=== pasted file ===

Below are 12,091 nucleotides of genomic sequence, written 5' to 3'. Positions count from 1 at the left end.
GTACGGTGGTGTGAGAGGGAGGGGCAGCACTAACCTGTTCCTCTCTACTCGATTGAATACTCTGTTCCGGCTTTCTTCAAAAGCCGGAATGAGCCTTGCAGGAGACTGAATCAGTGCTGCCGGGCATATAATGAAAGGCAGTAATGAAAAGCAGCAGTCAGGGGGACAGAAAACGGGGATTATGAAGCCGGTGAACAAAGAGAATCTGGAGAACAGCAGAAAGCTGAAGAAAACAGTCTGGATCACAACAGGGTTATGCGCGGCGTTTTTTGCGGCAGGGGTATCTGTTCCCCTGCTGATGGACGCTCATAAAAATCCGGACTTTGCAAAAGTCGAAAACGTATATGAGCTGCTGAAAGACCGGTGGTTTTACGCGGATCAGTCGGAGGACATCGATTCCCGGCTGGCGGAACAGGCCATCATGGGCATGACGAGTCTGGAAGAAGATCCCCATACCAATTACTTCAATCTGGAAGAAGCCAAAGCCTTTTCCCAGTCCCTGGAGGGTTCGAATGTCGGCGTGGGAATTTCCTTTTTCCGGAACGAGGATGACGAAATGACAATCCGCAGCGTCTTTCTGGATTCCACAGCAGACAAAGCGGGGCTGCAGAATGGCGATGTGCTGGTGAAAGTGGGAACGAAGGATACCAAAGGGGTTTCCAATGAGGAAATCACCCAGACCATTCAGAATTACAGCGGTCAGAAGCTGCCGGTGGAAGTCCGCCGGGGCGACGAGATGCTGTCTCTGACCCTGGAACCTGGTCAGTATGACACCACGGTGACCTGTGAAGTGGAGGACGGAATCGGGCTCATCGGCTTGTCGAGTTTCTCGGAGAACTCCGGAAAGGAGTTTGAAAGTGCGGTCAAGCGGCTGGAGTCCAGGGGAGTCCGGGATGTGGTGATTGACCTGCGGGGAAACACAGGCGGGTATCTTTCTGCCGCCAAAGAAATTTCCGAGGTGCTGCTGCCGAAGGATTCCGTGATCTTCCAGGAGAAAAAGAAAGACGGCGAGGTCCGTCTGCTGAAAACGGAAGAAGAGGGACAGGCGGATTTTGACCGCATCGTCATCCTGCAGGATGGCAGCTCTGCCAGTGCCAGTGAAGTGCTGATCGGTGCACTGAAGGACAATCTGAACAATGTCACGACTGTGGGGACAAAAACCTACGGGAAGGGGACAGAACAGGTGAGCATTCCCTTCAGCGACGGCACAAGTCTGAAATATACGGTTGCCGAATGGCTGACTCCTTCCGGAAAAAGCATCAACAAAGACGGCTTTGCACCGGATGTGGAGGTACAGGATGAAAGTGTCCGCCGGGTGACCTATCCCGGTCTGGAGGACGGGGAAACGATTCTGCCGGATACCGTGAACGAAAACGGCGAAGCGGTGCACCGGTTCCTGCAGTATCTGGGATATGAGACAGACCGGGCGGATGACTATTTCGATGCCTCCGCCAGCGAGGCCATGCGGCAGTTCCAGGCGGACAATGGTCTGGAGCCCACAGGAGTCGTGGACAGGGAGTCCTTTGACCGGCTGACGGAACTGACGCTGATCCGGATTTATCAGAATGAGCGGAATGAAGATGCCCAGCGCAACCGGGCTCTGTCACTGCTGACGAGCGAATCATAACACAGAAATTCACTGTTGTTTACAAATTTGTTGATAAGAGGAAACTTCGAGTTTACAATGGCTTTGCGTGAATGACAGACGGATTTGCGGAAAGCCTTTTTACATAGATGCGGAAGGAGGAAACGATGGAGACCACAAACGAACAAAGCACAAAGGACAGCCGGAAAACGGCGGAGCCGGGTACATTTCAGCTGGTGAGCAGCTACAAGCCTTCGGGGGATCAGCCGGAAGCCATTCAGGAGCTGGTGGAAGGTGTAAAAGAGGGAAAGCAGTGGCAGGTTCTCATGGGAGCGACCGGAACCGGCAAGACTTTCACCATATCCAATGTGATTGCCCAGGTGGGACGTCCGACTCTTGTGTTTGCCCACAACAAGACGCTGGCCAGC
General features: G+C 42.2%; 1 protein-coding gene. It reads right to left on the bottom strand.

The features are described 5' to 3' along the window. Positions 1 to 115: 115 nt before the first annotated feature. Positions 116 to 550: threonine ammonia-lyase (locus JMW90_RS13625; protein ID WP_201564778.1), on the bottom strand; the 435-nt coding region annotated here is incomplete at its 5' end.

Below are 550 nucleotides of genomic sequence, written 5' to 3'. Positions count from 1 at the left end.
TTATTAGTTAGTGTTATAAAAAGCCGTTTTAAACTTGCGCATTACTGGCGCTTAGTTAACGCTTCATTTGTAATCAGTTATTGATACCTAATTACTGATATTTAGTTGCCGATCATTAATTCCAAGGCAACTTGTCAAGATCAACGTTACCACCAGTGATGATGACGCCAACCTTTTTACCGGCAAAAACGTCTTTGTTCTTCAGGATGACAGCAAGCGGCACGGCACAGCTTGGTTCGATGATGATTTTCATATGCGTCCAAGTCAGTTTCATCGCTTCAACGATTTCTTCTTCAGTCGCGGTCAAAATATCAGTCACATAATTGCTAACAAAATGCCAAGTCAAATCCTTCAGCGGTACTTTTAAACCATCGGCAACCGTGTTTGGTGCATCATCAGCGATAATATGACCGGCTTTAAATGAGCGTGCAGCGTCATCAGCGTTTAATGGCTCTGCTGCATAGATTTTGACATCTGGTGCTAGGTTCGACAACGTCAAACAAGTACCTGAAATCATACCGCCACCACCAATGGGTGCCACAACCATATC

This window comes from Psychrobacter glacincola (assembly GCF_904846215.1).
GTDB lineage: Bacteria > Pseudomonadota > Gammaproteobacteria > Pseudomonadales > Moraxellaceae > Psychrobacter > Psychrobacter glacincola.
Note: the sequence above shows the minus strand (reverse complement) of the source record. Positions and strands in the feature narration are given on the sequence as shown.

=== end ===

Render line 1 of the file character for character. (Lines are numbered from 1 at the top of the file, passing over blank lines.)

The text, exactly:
Below are 12,091 nucleotides of genomic sequence, written 5' to 3'. Positions count from 1 at the left end.